The religious problem of the twentieth century is not understandable if we regard it only as a problem of Unbelievers and of atheists. It is also and perhaps chiefly a problem of Believers. The faith that has grown cold is not only the faith that the Unbeliever has lost but the faith that the Believer has kept. This faith has too often become rigid, or complex, sentimental, foolish, or impertinent. It has lost itself in imaginings and unrealities, dispersed itself in pontifical and organization routines, or evaporated in activism and loose talk...

[A] faith that is afraid of other people is no faith at all. A faith that supports itself by condemning others is itself condemned by the Gospel.

Thomas Merton. "Apologies to an Unbeliever" in Faith and Violence. South Bend, IN: University of Notre Dame Press, 1968: pp. 213-214.


Merton, almost as an aside, is underlining something here that is becoming more and more urgent and important in my own life. When he writes of being a "solitary explorer" living "a kind of submarine life," my heart leaps in answer, like a lover's heart leaps when they see the name of their beloved. It really is that close, that physical.

Peculiar things are happening to me lately. I am getting less and less able to watch TV dramas involving human suffering and fear. The same thing applies to films, or novels, unless there is a strong current of redemption and grace running through the work. For instance, there is fear and suffering in the work of Tolkien, of Phil Rickman, and there is little else in some of Charles Williams'; yet these are luminous, redemptive works, like Solzhenitsyn, or Hesse. Poor Jan, she loves TV dramas. She like to watch them with me for company, and to exchange the odd remark or look at crucial moment, and yet increasingly I'm having to leave her to watch them on her own, while I come up here and write posts like this!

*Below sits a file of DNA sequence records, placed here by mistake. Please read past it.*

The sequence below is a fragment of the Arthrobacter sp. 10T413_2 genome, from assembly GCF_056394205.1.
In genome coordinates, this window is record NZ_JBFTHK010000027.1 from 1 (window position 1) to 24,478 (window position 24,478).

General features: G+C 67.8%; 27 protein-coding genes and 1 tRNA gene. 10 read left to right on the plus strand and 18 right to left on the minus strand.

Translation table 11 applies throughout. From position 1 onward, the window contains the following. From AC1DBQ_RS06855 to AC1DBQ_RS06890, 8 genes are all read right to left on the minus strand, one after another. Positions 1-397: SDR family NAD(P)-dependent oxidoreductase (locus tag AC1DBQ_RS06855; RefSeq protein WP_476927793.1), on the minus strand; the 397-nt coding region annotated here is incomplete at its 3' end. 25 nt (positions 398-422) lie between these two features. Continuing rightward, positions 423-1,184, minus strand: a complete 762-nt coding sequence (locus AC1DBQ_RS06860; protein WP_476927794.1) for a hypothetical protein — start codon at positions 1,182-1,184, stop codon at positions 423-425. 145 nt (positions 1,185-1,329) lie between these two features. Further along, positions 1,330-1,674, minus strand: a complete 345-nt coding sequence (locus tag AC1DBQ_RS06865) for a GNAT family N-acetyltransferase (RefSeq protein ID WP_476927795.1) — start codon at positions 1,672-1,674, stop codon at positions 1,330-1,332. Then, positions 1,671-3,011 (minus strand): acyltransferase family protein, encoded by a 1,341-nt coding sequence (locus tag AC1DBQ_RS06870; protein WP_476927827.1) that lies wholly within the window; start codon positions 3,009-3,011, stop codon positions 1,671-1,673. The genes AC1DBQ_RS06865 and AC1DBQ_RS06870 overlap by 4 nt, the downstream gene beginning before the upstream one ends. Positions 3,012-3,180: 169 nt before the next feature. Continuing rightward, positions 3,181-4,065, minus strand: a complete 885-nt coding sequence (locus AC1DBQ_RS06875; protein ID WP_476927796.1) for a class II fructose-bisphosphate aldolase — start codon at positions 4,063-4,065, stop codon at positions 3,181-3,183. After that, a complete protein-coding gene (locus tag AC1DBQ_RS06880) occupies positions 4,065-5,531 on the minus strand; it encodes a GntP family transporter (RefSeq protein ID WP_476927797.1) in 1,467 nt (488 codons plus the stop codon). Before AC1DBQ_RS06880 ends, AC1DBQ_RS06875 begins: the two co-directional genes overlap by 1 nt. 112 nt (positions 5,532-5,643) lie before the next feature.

The world is not distant. I feel closer to the lives of the people and animals that populate it than I ever did, and yet I am increasingly distant from the way the world thinks, the things it wants. Sometimes I see an advertisement, or an article, about the things the world is supposed to long for - money, impressive possessions, power, prestige - and I catch myself thinking, "Why would anyone want something like that?" as if it were an advertisement for chenille Wellington boots, or a garden fork made of glass.

I long for dim, obscure places, like a hedgehog in the middle of a city square. Something in me weeps for the sea between islands, for the steep paths of the Black Mountains of Wales. I want to become trackless.

Lao Tzu describes the wise men of old:

Hesitant, like crossing a wintry river
Cautious, like fearing four neighbors
Solemn, like a guest
Loose, like ice about to melt
Genuine, like plain wood
Open, like a valley
Opaque, like muddy water...

(Tao Te Ching, tr. Derek Lin)

That would be a good way to be.

Monday, October 15, 2007

Another of those, "Ouch, it's true" moments...

What Kind of Reader Are You?
Your Result: Obsessive-Compulsive Bookworm

You're probably in the final stages of a Ph.D. or otherwise finding a way to make your living out of reading. You are one of the literati. Other people's grammatical mistakes make you insane.

Dedicated Reader

Book Snob

Literate Good Citizen


Fad Reader

What Kind of Reader Are You?
Create Your Own Quiz

...with thanks to Lutheran Chik!

Sunday, October 14, 2007


Another beautiful bit of Merton:

I came up here [to his hermitage] from the monastery last night, sloshing through the cornfield, said Vespers, and put some oatmeal on the Coleman stove for supper. It boiled over while I was listening to the rain and toasting a piece of bread at the log fire. The night became very dark. The rain surrounded the whole cabin with its enormous virginal myth, a whole world of meaning, of secrecy, of silence, of rumor. Think of it: all that speech pouring down, selling nothing, judging nobody, drenching the thick mulch of dead leaves, soaking the trees, filling the gullies and crannies of the wood with water, washing out the places where men have stripped the hillside! What a thing it is to sit absolutely alone, in the forest, at night, cherished by this wonderful, unintelligible, perfectly innocent speech, the most comforting speech in the world, the talk that rain makes by itself all over the ridges, and the talk of the watercourses everywhere in the hollows!